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CalPERS, the California Public Employees' Retirement System announced a new milestone in pension plan incompetence today by admitting losses in Risky, Ill-Timed Land Deals.
At the height of the property bubble, California's giant pension fund, Calpers, made a fateful decision: It aggressively poured money into real estate. As a result, today it's one of the biggest owners of undeveloped residential land in America.For some strange reason this news is not listed under the news category on the CalPERS Website.
Partly because of these investments, California Public Employees' Retirement System is struggling to avoid one of its worst annual declines since its 1932 inception. Calpers has lost almost a quarter of its assets since July 1, the start of the current fiscal year.
The problems come at a time of uncertainty for the nation's largest public pension fund, which has been without its top two executives for nearly half a year. Calpers is poised to appoint a new chief executive as early as this week, people familiar with the matter said.
Calpers is now warning California's cities, towns and schools that they may have to cough up more money to cover the retirement and other benefits the fund provides for 1.6 million state workers. Some towns are already cutting municipal services, and at least one is partly blaming the Calpers fees.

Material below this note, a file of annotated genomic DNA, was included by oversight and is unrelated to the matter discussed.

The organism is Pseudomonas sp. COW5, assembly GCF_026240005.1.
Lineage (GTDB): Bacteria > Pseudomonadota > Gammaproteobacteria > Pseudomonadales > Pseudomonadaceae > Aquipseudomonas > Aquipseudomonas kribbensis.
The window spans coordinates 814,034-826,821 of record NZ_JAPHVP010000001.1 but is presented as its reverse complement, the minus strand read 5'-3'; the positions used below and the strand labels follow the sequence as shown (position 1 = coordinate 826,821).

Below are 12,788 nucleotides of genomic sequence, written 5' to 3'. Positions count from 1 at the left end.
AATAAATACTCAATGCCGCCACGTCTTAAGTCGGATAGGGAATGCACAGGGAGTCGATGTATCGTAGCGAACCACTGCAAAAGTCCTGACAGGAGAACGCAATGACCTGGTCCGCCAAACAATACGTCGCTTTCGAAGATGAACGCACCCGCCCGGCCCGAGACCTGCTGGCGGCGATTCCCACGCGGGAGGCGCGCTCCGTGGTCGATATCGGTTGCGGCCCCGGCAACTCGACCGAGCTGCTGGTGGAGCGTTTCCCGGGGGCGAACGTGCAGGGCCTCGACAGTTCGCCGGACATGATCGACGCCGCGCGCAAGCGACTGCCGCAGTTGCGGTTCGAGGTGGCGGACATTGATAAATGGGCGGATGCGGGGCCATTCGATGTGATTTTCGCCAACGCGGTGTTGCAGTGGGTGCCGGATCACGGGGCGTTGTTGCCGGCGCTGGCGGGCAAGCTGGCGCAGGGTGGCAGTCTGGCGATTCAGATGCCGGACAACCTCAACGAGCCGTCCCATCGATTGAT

Calpers in recent weeks said it expects to report paper losses of 103% on its residential investments in the fiscal year ended June 30. That's because Calpers invested not only its own money, but billions of dollars of borrowed money that must be repaid even if the investment fails. In some deals, as much as 80% of the money invested by Calpers was borrowed. ... Rest by Subscription
Instead I see an article that says "CalPERS is Resilient in Market Downturns"
The news in the financial markets can be alarming for our members, but it is important for you to know that the current credit crisis does not affect our ability to pay benefits. It is also important to note that your retirement benefits are protected by law. The pension system is designed to withstand market fluctuations.The Calpers website fails to point out just just how it guarantees those benefits. The WSJ article spells it out nicely: "California's cities, towns and schools may have to cough up more money to cover the retirement and other benefits the fund provides for 1.6 million state workers."
Here's the deal. CalPERS can and clearly does gamble with pension money. If it loses, California taxpayers will have to pick up the tab.
Is this a great system or what?
Mike "Mish" Shedlock
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